# show that $x\sin\left(\frac{1}{x}\right)$ is uniformly continuous on $(0,1)$

A student showed me the following exercise:

Is $h(x) = x \sin\left(\frac{1}{x}\right)$ uniformly continuous on $(0,1)$?

Admittedly, it has been a while since I have looked at problems involving uniform continuity and so I am not sure how to go about this problem.

My guess is that $h(x)$ is uniformly continuous on this interval but I am not sure how to go about picking an appropriate $\delta > 0$ such that $|x-c|< \delta$ implies $|h(x) - h(c)| < \epsilon$ for $x,c \in (0,1)$.

The student and I looked at $|x \sin(x) - c \sin(c)| \leq |x \sin(x)| + |c \sin(c)| \leq |x| + |c|$ although this feel like the wrong path to go down.

I appreciate any help! Thanks in advance!

$h(x)=x\sin(\frac{1}{x})$ can be extended to a continuous function on $[0,1]$ by setting $h(0)=0$. As $[0,1]$ is compact it follows that $h(x)$ is uniformly continuous on $[0,1]$, and therefore is uniformly continuous on $(0,1)$.

• Wouldn't we have to first show that $h(x)$ is continuous on $(0,1)$? I am primarily stuck on showing continuity using the definition, unless there is another way to show that fact. Commented Mar 16, 2017 at 23:08
• $h(x)$ is continuous on $(0,1)$ because $x,\sin x$, and $\frac{1}{x}$ are. I wouldn't want to prove the continuity of $h$ directly from the definition. Commented Mar 16, 2017 at 23:21
• This makes a lot of sense. I didn't think of that. Thank you! :) Commented Mar 16, 2017 at 23:24

An idea: to use the equivalent definition of unif. continuity: let $\;\{x_n\}\;,\;\;\{y_n\}\;$ be any two sequences in $\;(0,1)\;$ s.t. $\;x_n-y_n\xrightarrow[n\to\infty]{}0\;$, then:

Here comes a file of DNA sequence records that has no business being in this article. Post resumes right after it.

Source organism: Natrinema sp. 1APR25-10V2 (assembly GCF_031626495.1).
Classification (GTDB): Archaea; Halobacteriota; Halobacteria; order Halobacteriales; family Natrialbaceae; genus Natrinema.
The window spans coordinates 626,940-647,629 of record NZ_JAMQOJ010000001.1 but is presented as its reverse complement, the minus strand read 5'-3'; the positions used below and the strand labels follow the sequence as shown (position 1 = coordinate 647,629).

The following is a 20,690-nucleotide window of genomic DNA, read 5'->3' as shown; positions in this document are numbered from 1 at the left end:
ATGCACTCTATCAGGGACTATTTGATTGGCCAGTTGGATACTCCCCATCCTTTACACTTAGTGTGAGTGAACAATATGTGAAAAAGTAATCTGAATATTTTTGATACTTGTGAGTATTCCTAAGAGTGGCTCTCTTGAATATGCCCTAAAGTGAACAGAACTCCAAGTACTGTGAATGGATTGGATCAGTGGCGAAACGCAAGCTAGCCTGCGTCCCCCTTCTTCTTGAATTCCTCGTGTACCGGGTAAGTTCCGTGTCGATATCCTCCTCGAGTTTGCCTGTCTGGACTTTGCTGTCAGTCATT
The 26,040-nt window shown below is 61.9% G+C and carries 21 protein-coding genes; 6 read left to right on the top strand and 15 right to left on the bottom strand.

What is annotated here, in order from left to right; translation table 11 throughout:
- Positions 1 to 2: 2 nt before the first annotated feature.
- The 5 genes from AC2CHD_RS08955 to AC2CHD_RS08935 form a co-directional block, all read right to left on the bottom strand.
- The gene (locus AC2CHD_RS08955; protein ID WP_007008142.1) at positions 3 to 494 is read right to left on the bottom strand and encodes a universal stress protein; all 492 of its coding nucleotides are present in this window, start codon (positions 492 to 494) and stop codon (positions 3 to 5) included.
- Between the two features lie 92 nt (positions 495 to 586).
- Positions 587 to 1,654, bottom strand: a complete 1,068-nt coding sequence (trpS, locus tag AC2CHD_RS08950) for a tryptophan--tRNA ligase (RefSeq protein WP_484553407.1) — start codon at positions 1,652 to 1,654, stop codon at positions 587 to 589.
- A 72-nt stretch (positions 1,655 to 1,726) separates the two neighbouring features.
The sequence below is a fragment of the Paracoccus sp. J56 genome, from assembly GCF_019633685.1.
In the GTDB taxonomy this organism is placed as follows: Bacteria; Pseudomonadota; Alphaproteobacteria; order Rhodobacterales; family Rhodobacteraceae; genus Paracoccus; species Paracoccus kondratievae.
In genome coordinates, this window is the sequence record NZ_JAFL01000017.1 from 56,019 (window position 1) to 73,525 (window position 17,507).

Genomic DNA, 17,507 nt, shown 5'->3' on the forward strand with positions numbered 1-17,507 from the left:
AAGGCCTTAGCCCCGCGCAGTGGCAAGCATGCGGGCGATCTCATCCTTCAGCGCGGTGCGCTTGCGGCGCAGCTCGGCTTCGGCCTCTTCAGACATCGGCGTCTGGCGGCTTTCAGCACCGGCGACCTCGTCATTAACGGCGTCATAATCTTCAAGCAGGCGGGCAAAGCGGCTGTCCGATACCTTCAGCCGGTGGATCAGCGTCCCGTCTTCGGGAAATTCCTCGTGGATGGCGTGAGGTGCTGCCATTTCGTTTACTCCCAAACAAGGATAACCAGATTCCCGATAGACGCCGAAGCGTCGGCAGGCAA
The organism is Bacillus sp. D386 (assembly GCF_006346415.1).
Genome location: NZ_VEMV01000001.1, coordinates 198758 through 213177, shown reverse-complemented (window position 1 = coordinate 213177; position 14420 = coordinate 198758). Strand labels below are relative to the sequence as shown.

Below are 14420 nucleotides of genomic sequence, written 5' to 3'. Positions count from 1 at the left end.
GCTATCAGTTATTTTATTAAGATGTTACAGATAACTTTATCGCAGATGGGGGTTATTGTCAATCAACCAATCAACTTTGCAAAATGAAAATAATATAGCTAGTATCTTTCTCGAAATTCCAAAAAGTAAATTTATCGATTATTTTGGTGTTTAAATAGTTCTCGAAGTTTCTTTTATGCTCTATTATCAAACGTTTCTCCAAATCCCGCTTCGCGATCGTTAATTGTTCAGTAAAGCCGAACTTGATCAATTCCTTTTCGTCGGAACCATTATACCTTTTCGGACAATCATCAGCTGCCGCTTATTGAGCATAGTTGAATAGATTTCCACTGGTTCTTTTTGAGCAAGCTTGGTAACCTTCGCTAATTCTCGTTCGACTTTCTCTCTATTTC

$$|h(x_n)-h(y_n)|=\left|x_n\sin\frac1{x_n}-y_n\sin\frac1{y_n}\right|\le|x_n-y_n|\left|\sin\frac1{x_n}\right|+y_n\left|\sin\frac1{x_n}-\sin\frac1{y_n}\right|=$$

$$=|x_n-y_n|\left|\sin\frac1{x_n}\right|+y_n\left|2\sin\left(\frac{\frac1{x_n}-\frac1{y_n}}2\right)\cos\left(\frac{\frac1{x_n}+\frac1{y_n}}2\right)\right|\xrightarrow[n\to\infty]{}0+0=0$$

since both summands above are of the form "function converging to zero times something bounded" .

• Forgive me but I don't follow on how $$y_n |2 \sin(\frac{\frac{1}{x_n}-\frac{1}{y_n}}{2}) \cos(\frac{\frac{1}{x_n}+\frac{1}{y_n}}{2})|$$ converges to 0. Commented Mar 16, 2017 at 23:12
• $\;x_n-y_n\to0\;$ and $\;\left|\sin\frac1{x_n}\right|\;$ is bounded, and $\;\sin\left(\frac{\frac1{x_n}-\frac1{y_n}}2\right)\to0\;$ and all the rest of the second summand is bounded... Commented Mar 16, 2017 at 23:14
• Hmmm....Not so fast: there's something suspicious there. Lemme see if I can fix that later. Commented Mar 16, 2017 at 23:17